In my explorations of Mahāyānism last year (esp. The Ambivalent Religion 20 Nov 2015) I proposed an alternative history of Mahāyānism. Indeed I argued that Mahāyānism, in its mature form, was effectively a different religion from what went before. The resemblances to Nikāya based Buddhism are merely superficial. The Mahāyānists employed different rhetoric, dogma, and religious exercises towards a different goal. One of the dynamics of the development of Buddhism after the advent of Mahāyānism was an increasingly magical worldview. 

In early Buddhism, (at least) some people are capable of liberating themselves and the Buddha is just a guide. The first Arahants achieve just what the Buddha did, he is pre-eminent because he did it first and alone. Later a gulf opens up between the Arahants and the Buddha. The example of this I have published about (Attwood 2014) involves a story about King Ajātasatthu. In the Pāḷi Samaññaphala Sutta, the Buddha is portrayed as being unable to help the parricidal king, Ajātasatthu. He just says to the monks, "The king is done for". However, in later Mahāyānist versions of the story the king is saved from the consequences of his actions by merely meeting the Buddha and talking with him. The Buddha becomes more and more godlike as time goes on, but equally, ordinary people seem to become more and more hapless. The standard Mahāyānist rhetoric is that it takes three incalculable aeons of practice to perfect the perfections and become a Buddha. So where ever you happen to be now, Buddhahood is an infinite number of lifetimes in the future. In other words utterly unattainable.

Many people still believe that the Prajñāpāramitāhṛdaya or "Heart Sutra" was created as a kind of epiphany of wisdom, a summary of the doctrine that could serve the guide the percipient reader to saṃbodhi. In fact the truth is a lot more prosaic than that. In all likelihood lines from existing texts were taken out of context, written on paper and worn as an amulet to ward of ill fortune and malevolent spirits, which is what the Prajñāpāramitā tradition promised after all: "write this down and you'll be protected from misfortune". Because people of that time and place probably did not believe that anyone could actually achieve saṃbodhi and thus protection from evil or demons was a much more pressing issue for them.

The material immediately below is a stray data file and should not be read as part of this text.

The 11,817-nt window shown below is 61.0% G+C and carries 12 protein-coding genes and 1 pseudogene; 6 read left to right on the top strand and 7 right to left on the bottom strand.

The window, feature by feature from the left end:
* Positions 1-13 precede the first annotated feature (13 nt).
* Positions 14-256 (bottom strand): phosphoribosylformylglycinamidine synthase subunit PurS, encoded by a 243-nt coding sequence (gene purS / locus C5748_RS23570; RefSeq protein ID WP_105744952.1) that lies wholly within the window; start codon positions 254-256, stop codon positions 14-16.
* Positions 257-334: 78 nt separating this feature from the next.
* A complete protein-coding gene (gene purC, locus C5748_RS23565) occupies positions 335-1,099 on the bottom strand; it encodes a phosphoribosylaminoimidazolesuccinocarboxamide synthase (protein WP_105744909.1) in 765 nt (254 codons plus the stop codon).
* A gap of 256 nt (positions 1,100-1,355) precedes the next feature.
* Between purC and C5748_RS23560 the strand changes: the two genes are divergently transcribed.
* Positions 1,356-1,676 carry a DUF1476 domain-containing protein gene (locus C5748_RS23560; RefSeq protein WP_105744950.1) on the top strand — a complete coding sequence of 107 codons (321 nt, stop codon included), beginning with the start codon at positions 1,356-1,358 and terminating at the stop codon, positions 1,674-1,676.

Early Buddhists already had a weak Vitalism (āyu/jīvata) and a somewhat negative attitude to the body that comes with it (cf Metaphors and Materialism 26 Apr 2013). But this hatred for mere flesh reaches its apotheosis in the awful book by Śāntideva, Bodhicāryāvatāra, in which he writes about the body as something supremely distasteful:
59. If you have no passion for what is foul, why do you embrace another, born in a field of filth, seeded by filth, nourished by filth?